Few of us are comfortable talking about illness, disability, or death. However, these issues won’t go away just because we refuse to confront them. In many cases, the failure to plan for your own illness or disability will only compound the problem. In order to help you understand how addressing such issues head-on can help you be legally, and even emotionally prepared, there is one critical legal tool that you should seriously think about…a power of attorney.
- What is a Power of Attorney (POA)? A power of attorney is a document in which you grant certain authority to another person (referred to as an “agent”) to act on your behalf. A POA can be very specific – for example, you may want your father to sell your old college auto sitting around the garage, and you would draft a POA for that specific purpose. Once the car was sold, the POA would no longer have any authority. However, most people are more familiar with a general POA which grants a person broad authority to handle a multitude of legal or financial decision-making chores in your stead.
- Will a POA be valid if I am mentally incapacitated or incompetent? In most states, the general POA would not be valid. However, a Durable POA clearly states that you intend the power to continue if you become disabled or incapacitated. This type of POA generally remains in effect until you intentionally revoke it or you die.
- Who would be the best person to name as my agent under a durable POA? Must it be a lawyer? In most states, your agent does not have to be a lawyer. It can be an adult or even an institution. However, it should be someone who knows you well and will look out for your best interests. After all, the decisions made by your agent can have significant consequences. If there is no one you trust with this type of authority, you might be better offer seeking other estate planning tools.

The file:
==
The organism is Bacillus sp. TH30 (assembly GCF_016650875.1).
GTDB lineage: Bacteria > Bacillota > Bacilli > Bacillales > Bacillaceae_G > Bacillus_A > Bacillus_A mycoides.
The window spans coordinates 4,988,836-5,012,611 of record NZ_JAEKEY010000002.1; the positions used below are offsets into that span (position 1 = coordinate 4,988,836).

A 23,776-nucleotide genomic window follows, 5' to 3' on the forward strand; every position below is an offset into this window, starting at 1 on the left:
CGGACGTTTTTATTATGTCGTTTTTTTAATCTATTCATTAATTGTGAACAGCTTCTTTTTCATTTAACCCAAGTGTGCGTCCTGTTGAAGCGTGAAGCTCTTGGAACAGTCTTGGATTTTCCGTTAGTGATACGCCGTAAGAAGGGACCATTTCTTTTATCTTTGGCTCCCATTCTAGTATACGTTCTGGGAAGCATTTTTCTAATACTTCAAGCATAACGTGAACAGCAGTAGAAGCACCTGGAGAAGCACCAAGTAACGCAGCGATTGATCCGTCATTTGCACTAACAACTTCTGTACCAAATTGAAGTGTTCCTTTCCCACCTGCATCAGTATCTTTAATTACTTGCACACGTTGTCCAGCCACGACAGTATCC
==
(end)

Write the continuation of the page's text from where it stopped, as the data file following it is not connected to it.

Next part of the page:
- Who decides if I am incapacitated? You can specify how you wish to have your incapacity and mental status determined if the need should arise. You can name a doctor or mental health professional that will be responsible for making the determination, or you could state that if two doctors certify in writing that you lack capacity, then the power of attorney would become effective.
- When should I draft a POA? You may believe that a power of attorney (and other estate planning documents) is not required at this point in your lives. However, we are all aware that events in our lives happen without warning and it is much more difficult to create the documents that will give those you love the direction they need in caring for you and your estate.
The information contained in this newsletter is provided as a service to our clients and friends and does not advice. We try to provide quality information, but we make no claims, promises or guarantees about the completeness information contained in this article. Please contact our office for advice unique to your situation.